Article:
Saturday, December 17, 2005

My Little Red Book

It takes a lot to flabbergast me these days. I mean is anyone really shocked by the relevation that the NSA is engaged in domestic surveillance, authorized by the Preznit, without any judicial review, not even by the secret court which generally reviews such things (apparently any kind of oversight is too much oversight for the Bush Administration, which certainly leads one to question just whom they are surveilling, and why).

Here's what it took for me to gaze upon my computer screen in slack-jawed amazement: this story, via the invaluable Digby, about a student who was visited by agents from Homeland Security because, wait for it...

He tried to check out a copy of Mao Zedong's "Little Red Book" from a university library.

No, really.
Two history professors at UMass Dartmouth, Brian Glyn Williams and Robert Pontbriand, said the student told them he requested the book through the UMass Dartmouth library's interlibrary loan program.

The student, who was completing a research paper on Communism for Professor Pontbriand's class on fascism and totalitarianism, filled out a form for the request, leaving his name, address, phone number and Social Security number. He was later visited at his parents' home in New Bedford by two agents of the Department of Homeland Security, the professors said.

The professors said the student was told by the agents that the book is on a "watch list," and that his background, which included significant time abroad, triggered them to investigate the student further.

"I tell my students to go to the direct source, and so he asked for the official Peking version of the book," Professor Pontbriand said. "Apparently, the Department of Homeland Security is monitoring inter-library loans, because that's what triggered the visit, as I understand it."...

...The professors had been asked to comment on a report that President Bush had authorized the National Security Agency to spy on as many as 500 people at any given time since 2002 in this country.

The eavesdropping was apparently done without warrants.

The Little Red Book, is a collection of quotations and speech excerpts from Chinese leader Mao Tse-Tung.

In the 1950s and '60s, during the Cultural Revolution in China, it was required reading. Although there are abridged versions available, the student asked for a version translated directly from the original book.

The student told Professor Pontbriand and Dr. Williams that the Homeland Security agents told him the book was on a "watch list." They brought the book with them, but did not leave it with the student, the professors said.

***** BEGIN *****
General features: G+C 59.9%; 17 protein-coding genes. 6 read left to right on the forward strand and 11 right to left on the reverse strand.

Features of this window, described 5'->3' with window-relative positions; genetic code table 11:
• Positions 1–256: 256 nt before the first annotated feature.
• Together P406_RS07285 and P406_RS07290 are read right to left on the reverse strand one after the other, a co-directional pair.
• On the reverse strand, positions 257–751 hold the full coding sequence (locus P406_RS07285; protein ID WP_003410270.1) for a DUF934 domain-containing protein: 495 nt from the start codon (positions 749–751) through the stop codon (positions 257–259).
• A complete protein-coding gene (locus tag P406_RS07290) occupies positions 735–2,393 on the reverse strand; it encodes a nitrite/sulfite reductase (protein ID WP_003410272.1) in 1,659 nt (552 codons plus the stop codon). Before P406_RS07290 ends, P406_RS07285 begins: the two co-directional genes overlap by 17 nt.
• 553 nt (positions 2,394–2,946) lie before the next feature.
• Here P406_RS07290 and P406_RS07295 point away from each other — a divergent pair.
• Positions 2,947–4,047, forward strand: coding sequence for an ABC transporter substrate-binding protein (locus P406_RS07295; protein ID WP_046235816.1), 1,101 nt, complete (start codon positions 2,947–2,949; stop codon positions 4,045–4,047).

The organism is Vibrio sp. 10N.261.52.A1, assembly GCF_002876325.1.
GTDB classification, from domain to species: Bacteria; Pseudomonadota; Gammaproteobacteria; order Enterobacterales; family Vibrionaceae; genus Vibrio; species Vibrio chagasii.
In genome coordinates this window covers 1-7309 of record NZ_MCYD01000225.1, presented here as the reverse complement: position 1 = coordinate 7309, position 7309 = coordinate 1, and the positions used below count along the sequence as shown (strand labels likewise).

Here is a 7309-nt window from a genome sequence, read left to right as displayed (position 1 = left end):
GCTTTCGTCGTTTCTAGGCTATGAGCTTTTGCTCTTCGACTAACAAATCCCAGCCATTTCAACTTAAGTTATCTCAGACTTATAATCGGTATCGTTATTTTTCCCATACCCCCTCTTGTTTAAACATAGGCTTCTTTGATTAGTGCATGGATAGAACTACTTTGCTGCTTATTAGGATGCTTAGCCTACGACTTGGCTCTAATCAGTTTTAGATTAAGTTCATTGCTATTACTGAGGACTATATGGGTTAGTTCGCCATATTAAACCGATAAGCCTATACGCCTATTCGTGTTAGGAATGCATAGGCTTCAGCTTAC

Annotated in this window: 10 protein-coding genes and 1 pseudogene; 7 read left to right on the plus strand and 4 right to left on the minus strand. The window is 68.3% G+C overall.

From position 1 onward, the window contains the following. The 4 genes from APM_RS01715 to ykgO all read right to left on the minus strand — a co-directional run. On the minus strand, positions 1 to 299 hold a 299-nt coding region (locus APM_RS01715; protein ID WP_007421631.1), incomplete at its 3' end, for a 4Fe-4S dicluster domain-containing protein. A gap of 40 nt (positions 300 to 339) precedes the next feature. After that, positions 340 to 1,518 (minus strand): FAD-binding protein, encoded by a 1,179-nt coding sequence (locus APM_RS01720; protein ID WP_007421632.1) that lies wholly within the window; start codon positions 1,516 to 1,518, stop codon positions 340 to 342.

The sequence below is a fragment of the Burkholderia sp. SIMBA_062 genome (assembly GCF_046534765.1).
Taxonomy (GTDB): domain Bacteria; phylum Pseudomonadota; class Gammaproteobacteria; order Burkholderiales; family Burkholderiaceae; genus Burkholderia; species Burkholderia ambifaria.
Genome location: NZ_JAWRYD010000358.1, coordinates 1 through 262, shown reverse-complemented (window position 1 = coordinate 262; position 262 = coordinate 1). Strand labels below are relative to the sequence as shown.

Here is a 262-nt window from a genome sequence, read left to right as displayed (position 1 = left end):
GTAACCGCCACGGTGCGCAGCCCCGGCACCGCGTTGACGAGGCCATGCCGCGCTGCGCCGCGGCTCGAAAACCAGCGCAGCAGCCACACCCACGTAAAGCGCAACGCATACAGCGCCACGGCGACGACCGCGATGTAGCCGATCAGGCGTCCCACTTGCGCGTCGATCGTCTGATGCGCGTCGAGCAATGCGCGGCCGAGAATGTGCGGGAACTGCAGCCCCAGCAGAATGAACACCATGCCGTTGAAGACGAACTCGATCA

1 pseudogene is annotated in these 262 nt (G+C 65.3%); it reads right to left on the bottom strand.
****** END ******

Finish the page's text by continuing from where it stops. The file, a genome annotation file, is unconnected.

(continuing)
Dr. Williams said in his research, he regularly contacts people in Afghanistan, Chechnya and other Muslim hot spots, and suspects that some of his calls are monitored.

"My instinct is that there is a lot more monitoring than we think," he said.

Dr. Williams said he had been planning to offer a course on terrorism next semester, but is reconsidering, because it might put his students at risk.

"I shudder to think of all the students I've had monitoring al-Qaeda Web sites, what the government must think of that," he said. "Mao Tse-Tung is completely harmless."
So can I just say, I am so going to Guantanamo? I mean, I have maybe four Little Red Books floating around my house, in both English and Chinese, including one featuring Mao's then "Closest Comrade in Arms" Lin Biao's calligraphy on the frontispiece, which I figure, given the brief tenancy of anyone occupying that particular position, has got to be some kind of collector's item.

In fact, I've had one of my "Xiao Hong Shu" since high school, when my school represented "Red China" in the annual Model United Nations conference. Which, come to think of it, is probably another black mark on my permanent record.

And boy, if any of these hard-working Homeland Security agents have actually surveyed my house - I'm doomed. What would they make of the wall of books dealing with the history of the Peoples Republic of China? The Collected Works of Mao Zedong? The compilations of CCP documents? The framed Four Modernizations posters on my wall, one of the "Peoples' Premier," Zhou Enlai, showing his domestic side, spinning yarn in Yenan, the other of a rosey-cheeked, chubby baby holding up this, well, I'm not sure what it's supposed to be, some kind of festive, lantern thingie with a nuclear atom in the center and a rocket ship on top? Not to mention my, erm, Chairman Mao piggybank.

Remind me again. Was it ultra-leftist, unreconstructed Red Guards who flew planes into the WTC?

But maybe I've got this whole thing wrong. Maybe owning such things isn't the problem. Given the obsession that the Bush Administration seems to have with wanting to access library records (without the patrons' knowledge), well, maybe it's libraries that are the real danger here, the subterranean threat to American security.

Just remember: if library cards are terrorized, soon only terrorists will have library cards. Or something.

No comments: